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Concept# Baker's map

Summary

In dynamical systems theory, the baker's map is a chaotic map from the unit square into itself. It is named after a kneading operation that bakers apply to dough: the dough is cut in half, and the two halves are stacked on one another, and compressed.
The baker's map can be understood as the bilateral shift operator of a bi-infinite two-state lattice model. The baker's map is topologically conjugate to the horseshoe map. In physics, a chain of coupled baker's maps can be used to model deterministic diffusion.
As with many deterministic dynamical systems, the baker's map is studied by its action on the space of functions defined on the unit square. The baker's map defines an operator on the space of functions, known as the transfer operator of the map. The baker's map is an exactly solvable model of deterministic chaos, in that the eigenfunctions and eigenvalues of the transfer operator can be explicitly determined.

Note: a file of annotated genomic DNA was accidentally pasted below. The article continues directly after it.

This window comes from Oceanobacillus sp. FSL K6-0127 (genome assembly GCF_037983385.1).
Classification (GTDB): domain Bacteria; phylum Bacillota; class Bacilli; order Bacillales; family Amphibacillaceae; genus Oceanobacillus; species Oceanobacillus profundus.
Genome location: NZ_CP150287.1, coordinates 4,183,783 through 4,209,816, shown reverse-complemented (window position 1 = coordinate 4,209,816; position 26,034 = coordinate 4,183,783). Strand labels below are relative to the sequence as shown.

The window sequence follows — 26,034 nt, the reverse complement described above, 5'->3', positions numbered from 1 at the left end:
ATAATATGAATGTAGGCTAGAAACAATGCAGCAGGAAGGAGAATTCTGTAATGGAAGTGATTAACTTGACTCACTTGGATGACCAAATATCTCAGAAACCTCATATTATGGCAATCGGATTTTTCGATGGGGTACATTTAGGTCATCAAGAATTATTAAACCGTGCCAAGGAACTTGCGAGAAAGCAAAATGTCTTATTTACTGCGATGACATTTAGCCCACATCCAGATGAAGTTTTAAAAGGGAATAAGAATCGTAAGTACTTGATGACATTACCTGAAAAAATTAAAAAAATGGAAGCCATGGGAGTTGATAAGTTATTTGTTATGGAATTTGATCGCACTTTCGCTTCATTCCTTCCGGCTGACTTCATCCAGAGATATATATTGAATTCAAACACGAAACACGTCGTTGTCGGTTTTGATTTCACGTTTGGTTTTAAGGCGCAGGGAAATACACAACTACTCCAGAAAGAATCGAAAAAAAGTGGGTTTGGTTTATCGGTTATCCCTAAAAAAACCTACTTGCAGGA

There are two alternative definitions of the baker's map which are in common use. One definition folds over or rotates one of the sliced halves before joining it (similar to the horseshoe map) and the other does not.
The folded baker's map acts on the unit square as
When the upper section is not folded over, the map may be written as
The folded baker's map is a two-dimensional analog of the tent map
while the unfolded map is analogous to the Bernoulli map. Both maps are topologically conjugate. The Bernoulli map can be understood as the map that progressively lops digits off the dyadic expansion of x. Unlike the tent map, the baker's map is invertible.
The baker's map preserves the two-dimensional Lebesgue measure.
The map is strong mixing and it is topologically mixing.
The transfer operator maps functions on the unit square to other functions on the unit square; it is given by
The transfer operator is unitary on the Hilbert space of square-integrable functions on the unit square. The spectrum is continuous, and because the operator is unitary the eigenvalues lie on the unit circle.

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